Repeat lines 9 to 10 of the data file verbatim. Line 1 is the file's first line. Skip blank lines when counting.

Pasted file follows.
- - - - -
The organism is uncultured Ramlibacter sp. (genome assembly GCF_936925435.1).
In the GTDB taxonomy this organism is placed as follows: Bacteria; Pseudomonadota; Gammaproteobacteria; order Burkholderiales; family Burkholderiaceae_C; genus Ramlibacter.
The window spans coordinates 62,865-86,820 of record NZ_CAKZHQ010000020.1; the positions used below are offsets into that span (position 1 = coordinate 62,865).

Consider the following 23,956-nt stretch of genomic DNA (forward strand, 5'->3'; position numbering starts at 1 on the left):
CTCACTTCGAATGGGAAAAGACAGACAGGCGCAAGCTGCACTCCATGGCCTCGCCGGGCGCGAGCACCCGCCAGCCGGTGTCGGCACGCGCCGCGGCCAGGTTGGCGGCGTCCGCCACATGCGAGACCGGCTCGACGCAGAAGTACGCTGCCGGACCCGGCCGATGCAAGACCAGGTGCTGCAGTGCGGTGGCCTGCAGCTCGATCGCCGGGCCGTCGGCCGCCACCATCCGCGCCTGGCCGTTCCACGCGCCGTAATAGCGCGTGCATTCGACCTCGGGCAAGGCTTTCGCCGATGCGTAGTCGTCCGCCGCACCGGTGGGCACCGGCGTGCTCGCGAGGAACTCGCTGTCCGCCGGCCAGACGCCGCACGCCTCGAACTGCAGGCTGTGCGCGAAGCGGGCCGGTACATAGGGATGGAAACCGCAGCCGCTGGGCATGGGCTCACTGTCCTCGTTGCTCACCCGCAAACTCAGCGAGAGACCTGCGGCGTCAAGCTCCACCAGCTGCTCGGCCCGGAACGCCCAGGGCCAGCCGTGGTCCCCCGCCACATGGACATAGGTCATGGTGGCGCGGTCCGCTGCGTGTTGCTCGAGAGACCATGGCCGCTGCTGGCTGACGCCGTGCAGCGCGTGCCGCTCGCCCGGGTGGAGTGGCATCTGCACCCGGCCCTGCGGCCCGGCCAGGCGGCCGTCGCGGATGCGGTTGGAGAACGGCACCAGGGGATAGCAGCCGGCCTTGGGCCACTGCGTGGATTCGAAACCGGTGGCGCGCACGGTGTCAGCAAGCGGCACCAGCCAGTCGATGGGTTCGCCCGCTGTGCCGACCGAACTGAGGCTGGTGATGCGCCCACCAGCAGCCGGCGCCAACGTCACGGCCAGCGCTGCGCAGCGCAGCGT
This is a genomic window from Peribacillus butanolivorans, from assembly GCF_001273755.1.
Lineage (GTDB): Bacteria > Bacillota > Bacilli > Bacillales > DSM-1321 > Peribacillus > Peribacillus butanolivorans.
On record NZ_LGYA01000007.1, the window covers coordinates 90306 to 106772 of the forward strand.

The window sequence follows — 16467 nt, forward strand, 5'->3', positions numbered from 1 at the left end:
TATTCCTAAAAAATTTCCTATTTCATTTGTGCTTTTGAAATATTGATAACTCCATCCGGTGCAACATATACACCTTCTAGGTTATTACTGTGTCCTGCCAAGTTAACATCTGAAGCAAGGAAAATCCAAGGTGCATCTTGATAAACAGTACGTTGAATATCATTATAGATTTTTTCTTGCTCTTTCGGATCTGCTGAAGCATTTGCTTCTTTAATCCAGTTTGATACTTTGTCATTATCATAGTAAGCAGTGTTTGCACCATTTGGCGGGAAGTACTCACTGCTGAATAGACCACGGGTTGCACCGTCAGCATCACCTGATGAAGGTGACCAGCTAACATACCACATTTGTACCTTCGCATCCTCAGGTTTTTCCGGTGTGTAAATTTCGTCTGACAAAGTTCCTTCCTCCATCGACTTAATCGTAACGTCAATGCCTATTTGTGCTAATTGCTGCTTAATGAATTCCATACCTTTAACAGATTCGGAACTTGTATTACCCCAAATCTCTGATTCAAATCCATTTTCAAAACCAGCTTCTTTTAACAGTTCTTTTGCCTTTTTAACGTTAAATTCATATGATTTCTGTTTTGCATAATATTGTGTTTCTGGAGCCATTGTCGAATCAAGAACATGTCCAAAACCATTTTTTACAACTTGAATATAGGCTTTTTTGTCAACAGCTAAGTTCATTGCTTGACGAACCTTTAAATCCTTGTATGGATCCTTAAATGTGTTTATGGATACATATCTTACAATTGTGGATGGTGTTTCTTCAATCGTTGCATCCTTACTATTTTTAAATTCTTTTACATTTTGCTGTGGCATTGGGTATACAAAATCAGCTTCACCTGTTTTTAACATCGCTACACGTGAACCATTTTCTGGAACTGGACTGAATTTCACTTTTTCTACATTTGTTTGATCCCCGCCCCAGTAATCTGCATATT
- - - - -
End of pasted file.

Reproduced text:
The window sequence follows — 16467 nt, forward strand, 5'->3', positions numbered from 1 at the left end:
TATTCCTAAAAAATTTCCTATTTCATTTGTGCTTTTGAAATATTGATAACTCCATCCGGTGCAACATATACACCTTCTAGGTTATTACTGTGTCCTGCCAAGTTAACATCTGAAGCAAGGAAAATCCAAGGTGCATCTTGATAAACAGTACGTTGAATATCATTATAGATTTTTTCTTGCTCTTTCGGATCTGCTGAAGCATTTGCTTCTTTAATCCAGTTTGATACTTTGTCATTATCATAGTAAGCAGTGTTTGCACCATTTGGCGGGAAGTACTCACTGCTGAATAGACCACGGGTTGCACCGTCAGCATCACCTGATGAAGGTGACCAGCTAACATACCACATTTGTACCTTCGCATCCTCAGGTTTTTCCGGTGTGTAAATTTCGTCTGACAAAGTTCCTTCCTCCATCGACTTAATCGTAACGTCAATGCCTATTTGTGCTAATTGCTGCTTAATGAATTCCATACCTTTAACAGATTCGGAACTTGTATTACCCCAAATCTCTGATTCAAATCCATTTTCAAAACCAGCTTCTTTTAACAGTTCTTTTGCCTTTTTAACGTTAAATTCATATGATTTCTGTTTTGCATAATATTGTGTTTCTGGAGCCATTGTCGAATCAAGAACATGTCCAAAACCATTTTTTACAACTTGAATATAGGCTTTTTTGTCAACAGCTAAGTTCATTGCTTGACGAACCTTTAAATCCTTGTATGGATCCTTAAATGTGTTTATGGATACATATCTTACAATTGTGGATGGTGTTTCTTCAATCGTTGCATCCTTACTATTTTTAAATTCTTTTACATTTTGCTGTGGCATTGGGTATACAAAATCAGCTTCACCTGTTTTTAACATCGCTACACGTGAACCATTTTCTGGAACTGGACTGAATTTCACTTTTTCTACATTTGTTTGATCCCCGCCCCAGTAATCTGCATATT